I will drive out the dark and lurking presence
Who seeks to hide from me behind bushes and trees
I will evict them from the jungle
And will be free of their poison
I will finally be free.

Marque


These eyes which look out of my face, which have seen much, are the only part of me which exists in this world. The rest of me, in my entirety, languishes in another galaxy. However full and rich that place may be, it has been so very solitary, unshared.

 

 

 

 

 

 

 

 

 

 

 

 

Islands

I am safe on my island
Mist swirls about me
Obscuring sounds, hiding threats
In the foggy abyss at my feet
Distant surf roars and dies on the rocks
The high rope bridge sways before me
Wooden slats creak and protest
Who comes ? Who dares invade my sanctuary ?
An apparition lumbers toward me in silence
Hands bloody the ropes
Shredded clothing dangles
A white beacon sweeps across his face
It is the prodigal me
A weary traveller stares me down
With loathing, I embrace myself


Jim

 

 

 

 

 

 

 

 

 

 

 

 

Hidden

The hidden fertile body
buried deep and thick
in the mud - emotions gone

Up from the warm water
My spirit rises to create
a safe home

Ann Marie

 

 

 

 

 

 

 

 

 

 

 

 

 

Abuse Destroys Boundaries

During child abuse boundaries are totally ignored, violated and shattered.  To survive abuse you had to dissociate from any sense of boundary. As the deadening response to abuse became habitual you missed out on developing the inner sense of boundaries. You did not pick up the lessons that healthy role models in your world displayed.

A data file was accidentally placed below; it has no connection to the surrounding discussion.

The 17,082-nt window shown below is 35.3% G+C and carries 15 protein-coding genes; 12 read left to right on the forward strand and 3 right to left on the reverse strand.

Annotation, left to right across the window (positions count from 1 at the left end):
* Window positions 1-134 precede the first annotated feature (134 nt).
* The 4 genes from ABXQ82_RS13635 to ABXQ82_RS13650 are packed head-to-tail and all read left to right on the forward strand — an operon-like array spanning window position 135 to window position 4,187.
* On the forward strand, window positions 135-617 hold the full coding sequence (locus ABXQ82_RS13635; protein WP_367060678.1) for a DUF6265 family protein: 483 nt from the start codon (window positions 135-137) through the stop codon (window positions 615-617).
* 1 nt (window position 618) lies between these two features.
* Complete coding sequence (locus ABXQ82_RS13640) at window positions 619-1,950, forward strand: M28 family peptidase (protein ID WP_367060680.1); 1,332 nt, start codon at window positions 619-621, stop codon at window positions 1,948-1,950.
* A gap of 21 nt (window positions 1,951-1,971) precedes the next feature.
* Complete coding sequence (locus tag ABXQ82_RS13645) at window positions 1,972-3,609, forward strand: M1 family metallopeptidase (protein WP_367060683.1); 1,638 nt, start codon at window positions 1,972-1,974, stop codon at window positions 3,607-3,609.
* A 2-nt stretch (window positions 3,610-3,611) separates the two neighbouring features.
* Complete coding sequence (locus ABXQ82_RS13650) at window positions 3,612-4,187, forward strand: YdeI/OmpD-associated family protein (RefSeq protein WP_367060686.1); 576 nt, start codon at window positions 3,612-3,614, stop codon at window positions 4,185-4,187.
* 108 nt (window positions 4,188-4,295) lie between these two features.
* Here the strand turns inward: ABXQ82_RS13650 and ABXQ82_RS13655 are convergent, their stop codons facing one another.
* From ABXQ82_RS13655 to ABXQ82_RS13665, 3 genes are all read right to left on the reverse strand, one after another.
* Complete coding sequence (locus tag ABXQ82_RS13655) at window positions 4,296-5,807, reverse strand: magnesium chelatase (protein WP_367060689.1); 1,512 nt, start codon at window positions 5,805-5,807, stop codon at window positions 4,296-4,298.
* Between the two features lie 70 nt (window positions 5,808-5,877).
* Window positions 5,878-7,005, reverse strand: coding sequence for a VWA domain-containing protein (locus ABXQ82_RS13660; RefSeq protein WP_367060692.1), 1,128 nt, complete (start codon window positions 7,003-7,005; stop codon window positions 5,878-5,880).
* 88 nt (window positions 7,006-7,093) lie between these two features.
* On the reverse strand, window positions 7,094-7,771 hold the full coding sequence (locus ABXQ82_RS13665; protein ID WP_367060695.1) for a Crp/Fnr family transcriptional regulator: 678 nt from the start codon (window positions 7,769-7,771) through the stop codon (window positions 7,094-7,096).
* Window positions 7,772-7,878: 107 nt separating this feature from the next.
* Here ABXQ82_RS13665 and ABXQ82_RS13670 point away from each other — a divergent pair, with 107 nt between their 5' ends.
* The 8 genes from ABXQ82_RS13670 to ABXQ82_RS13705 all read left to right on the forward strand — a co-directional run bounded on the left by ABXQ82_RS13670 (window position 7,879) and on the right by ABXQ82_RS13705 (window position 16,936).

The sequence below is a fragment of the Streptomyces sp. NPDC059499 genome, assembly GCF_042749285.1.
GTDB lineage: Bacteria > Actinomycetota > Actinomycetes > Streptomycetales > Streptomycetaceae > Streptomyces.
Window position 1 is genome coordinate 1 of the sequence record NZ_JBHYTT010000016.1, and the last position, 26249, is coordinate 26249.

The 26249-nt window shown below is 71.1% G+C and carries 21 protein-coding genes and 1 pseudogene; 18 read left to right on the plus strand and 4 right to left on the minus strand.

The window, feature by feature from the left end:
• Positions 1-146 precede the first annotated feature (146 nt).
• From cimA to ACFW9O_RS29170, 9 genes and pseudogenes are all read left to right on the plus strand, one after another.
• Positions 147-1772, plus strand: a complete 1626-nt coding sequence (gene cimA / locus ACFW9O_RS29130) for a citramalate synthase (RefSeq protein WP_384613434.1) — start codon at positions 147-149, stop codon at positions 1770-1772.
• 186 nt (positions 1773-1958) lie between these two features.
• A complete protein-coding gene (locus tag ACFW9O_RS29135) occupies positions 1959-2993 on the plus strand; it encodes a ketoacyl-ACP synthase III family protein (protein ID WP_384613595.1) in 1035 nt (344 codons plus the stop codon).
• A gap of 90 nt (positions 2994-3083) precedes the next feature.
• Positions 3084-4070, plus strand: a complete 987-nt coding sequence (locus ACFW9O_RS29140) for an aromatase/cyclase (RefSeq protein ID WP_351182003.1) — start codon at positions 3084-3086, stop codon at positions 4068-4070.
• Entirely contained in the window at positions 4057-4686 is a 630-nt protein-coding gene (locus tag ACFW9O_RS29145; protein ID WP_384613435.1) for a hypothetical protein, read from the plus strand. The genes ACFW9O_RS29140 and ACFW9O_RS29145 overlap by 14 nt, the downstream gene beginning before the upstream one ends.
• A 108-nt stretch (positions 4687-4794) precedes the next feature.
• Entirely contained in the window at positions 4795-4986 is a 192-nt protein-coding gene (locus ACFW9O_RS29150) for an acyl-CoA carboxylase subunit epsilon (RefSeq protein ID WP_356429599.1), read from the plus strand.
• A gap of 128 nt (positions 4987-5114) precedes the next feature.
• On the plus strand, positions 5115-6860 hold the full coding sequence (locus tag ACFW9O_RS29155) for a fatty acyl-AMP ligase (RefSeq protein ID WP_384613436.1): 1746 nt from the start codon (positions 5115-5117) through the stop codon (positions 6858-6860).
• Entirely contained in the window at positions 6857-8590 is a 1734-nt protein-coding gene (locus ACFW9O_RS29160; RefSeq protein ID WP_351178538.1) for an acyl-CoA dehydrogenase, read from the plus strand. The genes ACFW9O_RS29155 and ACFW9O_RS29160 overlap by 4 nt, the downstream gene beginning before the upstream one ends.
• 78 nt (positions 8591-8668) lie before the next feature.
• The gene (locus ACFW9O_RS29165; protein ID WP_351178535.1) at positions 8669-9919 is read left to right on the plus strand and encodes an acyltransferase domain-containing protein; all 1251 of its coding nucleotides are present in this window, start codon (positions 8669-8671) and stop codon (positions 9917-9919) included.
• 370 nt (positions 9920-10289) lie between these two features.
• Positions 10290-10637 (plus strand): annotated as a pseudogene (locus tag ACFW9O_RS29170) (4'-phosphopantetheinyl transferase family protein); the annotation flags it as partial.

Part of the healing and coping process for survivors of abuse is to reconnect with the inner sense of boundary. To learn ways to give yourself boundaries and let others know what your boundaries are is a difficult but vital task.

 

 

IDENTIFYING BOUNDARIES

To have good boundaries, you have to identify them and think about what they are:

PHYSICAL DISTANCE: Physical distance refers to the space that you have around yourself and others; for example, being too close or too far away.

EMOTIONS:  Having difficulty with emotional boundaries means not being able to distinguish between your feelings and others’ feelings, or merging with someone’s emotional energy.